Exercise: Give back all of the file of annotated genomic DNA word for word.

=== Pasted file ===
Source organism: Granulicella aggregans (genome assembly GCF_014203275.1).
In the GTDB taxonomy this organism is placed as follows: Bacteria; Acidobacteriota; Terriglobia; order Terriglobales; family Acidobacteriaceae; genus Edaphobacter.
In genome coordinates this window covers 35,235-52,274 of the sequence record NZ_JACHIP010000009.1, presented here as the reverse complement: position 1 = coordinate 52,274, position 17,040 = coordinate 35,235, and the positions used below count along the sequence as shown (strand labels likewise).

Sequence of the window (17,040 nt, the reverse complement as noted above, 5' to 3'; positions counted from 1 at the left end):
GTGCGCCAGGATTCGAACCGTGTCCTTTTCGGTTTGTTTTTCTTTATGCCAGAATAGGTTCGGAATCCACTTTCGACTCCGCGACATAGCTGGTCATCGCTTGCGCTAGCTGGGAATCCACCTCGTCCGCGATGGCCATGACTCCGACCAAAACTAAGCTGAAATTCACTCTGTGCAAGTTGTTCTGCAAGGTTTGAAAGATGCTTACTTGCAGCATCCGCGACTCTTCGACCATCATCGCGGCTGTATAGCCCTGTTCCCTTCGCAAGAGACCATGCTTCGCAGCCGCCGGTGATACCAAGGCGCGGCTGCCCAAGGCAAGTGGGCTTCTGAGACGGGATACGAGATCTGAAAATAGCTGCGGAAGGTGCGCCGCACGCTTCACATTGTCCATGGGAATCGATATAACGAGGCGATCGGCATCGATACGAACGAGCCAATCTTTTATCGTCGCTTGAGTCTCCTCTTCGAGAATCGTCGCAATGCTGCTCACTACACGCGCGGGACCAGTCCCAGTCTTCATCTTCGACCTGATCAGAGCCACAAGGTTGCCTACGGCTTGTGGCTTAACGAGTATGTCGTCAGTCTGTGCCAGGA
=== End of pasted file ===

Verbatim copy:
Source organism: Granulicella aggregans (genome assembly GCF_014203275.1).
In the GTDB taxonomy this organism is placed as follows: Bacteria; Acidobacteriota; Terriglobia; order Terriglobales; family Acidobacteriaceae; genus Edaphobacter.
In genome coordinates this window covers 35,235-52,274 of the sequence record NZ_JACHIP010000009.1, presented here as the reverse complement: position 1 = coordinate 52,274, position 17,040 = coordinate 35,235, and the positions used below count along the sequence as shown (strand labels likewise).

Sequence of the window (17,040 nt, the reverse complement as noted above, 5' to 3'; positions counted from 1 at the left end):
GTGCGCCAGGATTCGAACCGTGTCCTTTTCGGTTTGTTTTTCTTTATGCCAGAATAGGTTCGGAATCCACTTTCGACTCCGCGACATAGCTGGTCATCGCTTGCGCTAGCTGGGAATCCACCTCGTCCGCGATGGCCATGACTCCGACCAAAACTAAGCTGAAATTCACTCTGTGCAAGTTGTTCTGCAAGGTTTGAAAGATGCTTACTTGCAGCATCCGCGACTCTTCGACCATCATCGCGGCTGTATAGCCCTGTTCCCTTCGCAAGAGACCATGCTTCGCAGCCGCCGGTGATACCAAGGCGCGGCTGCCCAAGGCAAGTGGGCTTCTGAGACGGGATACGAGATCTGAAAATAGCTGCGGAAGGTGCGCCGCACGCTTCACATTGTCCATGGGAATCGATATAACGAGGCGATCGGCATCGATACGAACGAGCCAATCTTTTATCGTCGCTTGAGTCTCCTCTTCGAGAATCGTCGCAATGCTGCTCACTACACGCGCGGGACCAGTCCCAGTCTTCATCTTCGACCTGATCAGAGCCACAAGGTTGCCTACGGCTTGTGGCTTAACGAGTATGTCGTCAGTCTGTGCCAGGA